Discovery Digital realized how much it needed Facebook. And 1-800 Flowers has found new audiences on the fly that increased sales. Both claim that Big Data is behind it.
Discovery Digital realized how much it needed Facebook. And 1-800 Flowers has found new audiences on the fly that increased sales. Both claim that Big Data is behind it. Executives from both companies spoke yesterday at ad:tech New York, the two-day digital marketing conference being held this week- in spite of wind and snow in the tri-state area- about how data analytics are helping them come to the right conclusions about their businesses.
Discovery Digital- the online presence of media properties including the Discovery Channel, Animal Planet, educational network TLC and HowStuffWorks-has learned from predictive analytics, for example, just how valuable Facebook is for the company. "Social is the glue in our cross-platform world," said Matt Crenshaw, VP of business operations & strategy, Discovery Digital Media at Discovery Communications, at a session on Big Data in a multi-channel world.
The media company has a very active Facebook presence, Crenshaw said, which has garnered some 70 million likes and makes about 1,500 posts a month. The page seeks not only to promote the brand but to drive as many users as possible to Discovery's media websites, where they can watch its television content among other things. But the company constantly keeps an eye on whether its efforts in that direction are worth the time investment.
That's when it turned to its data sources-drawn from Facebook, ad-serving sites and marketing and Web analytics and marketing company Omniture--to give it an answer. "We wanted to know, is this really good for business? What is the value of our Facebook effort?" said Crenshaw.
His conclusions: "Facebook users are our most valuable audience," consuming 60 percent more content than other users and coming back 50 percent more often than other users. "They are more engaged, come back more often, and share to twitter and FB more frequently. It's like a continuous loop of traffic," Crenshaw said.
1-800 Flowers has a totally different business model than a media property of course. It seeks to get users that visit its site to convert as fast as possible to buyers of its flowers. But it is also using analytics to help it tap into new audiences, which directly impacts sales.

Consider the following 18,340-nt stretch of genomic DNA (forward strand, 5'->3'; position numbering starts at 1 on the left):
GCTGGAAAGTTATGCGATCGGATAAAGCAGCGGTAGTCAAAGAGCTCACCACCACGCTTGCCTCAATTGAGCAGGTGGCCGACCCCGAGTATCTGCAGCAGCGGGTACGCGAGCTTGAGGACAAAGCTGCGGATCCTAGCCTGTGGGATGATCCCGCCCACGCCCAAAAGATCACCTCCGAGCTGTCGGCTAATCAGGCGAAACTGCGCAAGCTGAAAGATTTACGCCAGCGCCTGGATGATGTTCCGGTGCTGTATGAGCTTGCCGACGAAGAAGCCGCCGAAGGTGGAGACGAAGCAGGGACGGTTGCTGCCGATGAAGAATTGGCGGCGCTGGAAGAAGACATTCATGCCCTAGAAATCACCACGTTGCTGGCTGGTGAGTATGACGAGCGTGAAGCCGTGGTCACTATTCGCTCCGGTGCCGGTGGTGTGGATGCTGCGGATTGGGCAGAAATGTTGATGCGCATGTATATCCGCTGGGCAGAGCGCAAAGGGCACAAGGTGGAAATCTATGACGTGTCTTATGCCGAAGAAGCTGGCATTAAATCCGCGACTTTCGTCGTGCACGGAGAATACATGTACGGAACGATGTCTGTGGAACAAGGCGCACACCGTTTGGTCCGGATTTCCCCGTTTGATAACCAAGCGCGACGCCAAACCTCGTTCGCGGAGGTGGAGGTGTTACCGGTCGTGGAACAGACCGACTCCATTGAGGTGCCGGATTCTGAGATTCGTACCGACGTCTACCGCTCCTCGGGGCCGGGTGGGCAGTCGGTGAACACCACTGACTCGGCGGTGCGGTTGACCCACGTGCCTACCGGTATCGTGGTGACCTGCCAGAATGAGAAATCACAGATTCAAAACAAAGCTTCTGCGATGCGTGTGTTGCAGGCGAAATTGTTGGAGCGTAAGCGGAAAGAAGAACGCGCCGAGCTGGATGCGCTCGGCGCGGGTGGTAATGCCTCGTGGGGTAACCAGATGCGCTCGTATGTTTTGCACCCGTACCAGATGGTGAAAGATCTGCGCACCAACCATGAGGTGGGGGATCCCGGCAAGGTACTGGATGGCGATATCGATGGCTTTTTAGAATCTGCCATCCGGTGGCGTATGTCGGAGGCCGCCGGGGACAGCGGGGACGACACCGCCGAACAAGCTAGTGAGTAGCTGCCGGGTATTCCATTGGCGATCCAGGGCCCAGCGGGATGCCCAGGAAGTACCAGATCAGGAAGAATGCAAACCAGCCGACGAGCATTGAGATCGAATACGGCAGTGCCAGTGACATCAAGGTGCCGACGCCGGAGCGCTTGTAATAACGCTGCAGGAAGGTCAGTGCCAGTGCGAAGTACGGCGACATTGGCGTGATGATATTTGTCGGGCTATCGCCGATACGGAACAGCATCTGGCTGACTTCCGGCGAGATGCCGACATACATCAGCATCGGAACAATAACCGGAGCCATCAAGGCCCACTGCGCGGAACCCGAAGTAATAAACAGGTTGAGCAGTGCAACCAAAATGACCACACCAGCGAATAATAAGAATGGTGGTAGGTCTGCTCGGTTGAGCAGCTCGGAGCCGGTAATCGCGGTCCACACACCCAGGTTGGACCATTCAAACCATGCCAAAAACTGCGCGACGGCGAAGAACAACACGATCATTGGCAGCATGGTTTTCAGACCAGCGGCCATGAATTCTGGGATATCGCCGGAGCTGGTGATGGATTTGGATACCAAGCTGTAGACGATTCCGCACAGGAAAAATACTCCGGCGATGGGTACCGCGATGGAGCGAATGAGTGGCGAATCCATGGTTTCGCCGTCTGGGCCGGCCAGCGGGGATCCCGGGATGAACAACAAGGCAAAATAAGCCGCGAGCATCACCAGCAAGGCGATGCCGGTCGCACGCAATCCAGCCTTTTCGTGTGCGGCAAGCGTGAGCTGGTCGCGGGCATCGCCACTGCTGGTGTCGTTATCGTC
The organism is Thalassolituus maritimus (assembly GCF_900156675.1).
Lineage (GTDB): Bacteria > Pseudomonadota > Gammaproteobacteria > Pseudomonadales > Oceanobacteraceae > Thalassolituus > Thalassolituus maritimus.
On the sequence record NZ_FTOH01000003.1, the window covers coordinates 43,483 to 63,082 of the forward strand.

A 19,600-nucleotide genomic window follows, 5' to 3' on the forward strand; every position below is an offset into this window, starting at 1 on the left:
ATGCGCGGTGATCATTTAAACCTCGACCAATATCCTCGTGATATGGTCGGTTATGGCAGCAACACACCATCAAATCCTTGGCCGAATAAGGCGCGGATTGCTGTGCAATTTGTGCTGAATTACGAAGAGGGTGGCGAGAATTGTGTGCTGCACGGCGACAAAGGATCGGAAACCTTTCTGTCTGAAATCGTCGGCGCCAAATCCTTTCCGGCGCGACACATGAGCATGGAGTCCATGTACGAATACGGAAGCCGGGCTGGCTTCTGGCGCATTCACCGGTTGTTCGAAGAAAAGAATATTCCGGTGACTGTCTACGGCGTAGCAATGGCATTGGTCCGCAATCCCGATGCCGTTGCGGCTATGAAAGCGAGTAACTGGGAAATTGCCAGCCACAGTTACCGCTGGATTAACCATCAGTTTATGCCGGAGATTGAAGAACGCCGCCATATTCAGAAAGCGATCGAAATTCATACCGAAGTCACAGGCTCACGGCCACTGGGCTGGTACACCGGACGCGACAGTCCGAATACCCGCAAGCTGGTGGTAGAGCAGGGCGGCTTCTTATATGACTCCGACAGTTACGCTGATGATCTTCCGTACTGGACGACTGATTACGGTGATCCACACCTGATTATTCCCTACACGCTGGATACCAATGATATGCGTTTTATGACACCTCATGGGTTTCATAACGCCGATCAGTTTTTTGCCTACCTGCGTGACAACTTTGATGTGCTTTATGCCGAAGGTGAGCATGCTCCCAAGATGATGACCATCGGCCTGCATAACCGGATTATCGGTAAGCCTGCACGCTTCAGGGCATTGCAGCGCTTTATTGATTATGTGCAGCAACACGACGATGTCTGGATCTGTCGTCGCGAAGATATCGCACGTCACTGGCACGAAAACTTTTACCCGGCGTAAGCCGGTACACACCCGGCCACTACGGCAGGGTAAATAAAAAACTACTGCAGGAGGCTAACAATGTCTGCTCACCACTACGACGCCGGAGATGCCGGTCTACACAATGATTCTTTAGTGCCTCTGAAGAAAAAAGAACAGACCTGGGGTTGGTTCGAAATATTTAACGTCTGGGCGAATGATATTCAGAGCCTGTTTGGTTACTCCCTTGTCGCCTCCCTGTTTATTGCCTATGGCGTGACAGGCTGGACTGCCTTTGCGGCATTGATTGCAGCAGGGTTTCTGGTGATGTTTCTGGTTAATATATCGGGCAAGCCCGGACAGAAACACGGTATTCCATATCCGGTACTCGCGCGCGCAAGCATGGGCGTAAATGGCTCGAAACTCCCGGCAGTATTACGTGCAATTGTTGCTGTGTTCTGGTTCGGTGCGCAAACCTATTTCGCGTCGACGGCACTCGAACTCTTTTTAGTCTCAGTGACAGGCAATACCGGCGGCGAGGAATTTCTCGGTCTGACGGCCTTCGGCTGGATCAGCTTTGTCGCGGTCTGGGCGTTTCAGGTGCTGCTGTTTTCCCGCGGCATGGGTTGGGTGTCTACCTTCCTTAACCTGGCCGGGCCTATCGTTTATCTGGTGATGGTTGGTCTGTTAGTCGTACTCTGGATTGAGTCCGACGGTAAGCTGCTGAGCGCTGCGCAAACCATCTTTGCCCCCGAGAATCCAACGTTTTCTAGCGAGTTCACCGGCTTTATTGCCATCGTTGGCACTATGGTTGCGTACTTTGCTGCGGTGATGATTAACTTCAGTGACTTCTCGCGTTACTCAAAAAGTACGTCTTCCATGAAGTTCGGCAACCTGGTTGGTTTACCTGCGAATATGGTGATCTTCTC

"We're a direct response shop and we are held to a strict ROI metric," said Will Ferguson, senior director of online marketing, display advertising & social media at 1-800 Flowers. The company uses AddThis--which offers a toolbar that enables users to share content over Facebook, Twitter and elsewhere-to help it collect data from billions of search queries, domains and URLs. "We are able to leverage this data to introduce new audiences to our product," said Ferguson.
The company's business is characterized by huge spikes and seasonality, from the more orderly, predictable sales that come from purchasers of Mother's Day bouquets, to the last-minute, younger buyers who tend to impulse-buy flowers on Valentine's Day. What the company needs is data on its audience in real-time that clues it in on buyer behavior. Ferguson said that on a recent Valentine's Day, such data had helped 1-800 Flowers achieve five times the normal return and increase conversions by 100 percent over a 48-hour period.
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Mary Lisbeth D'Amico is a freelance writer based in Jersey City who frequently covers digital marketing, social media, tech startups, and venture capital. She has contributed to a wide range of publications including The Wall Street Journal, Business Week, Red Herring, and Real Deals. Find her on Twitter at @mldamico.
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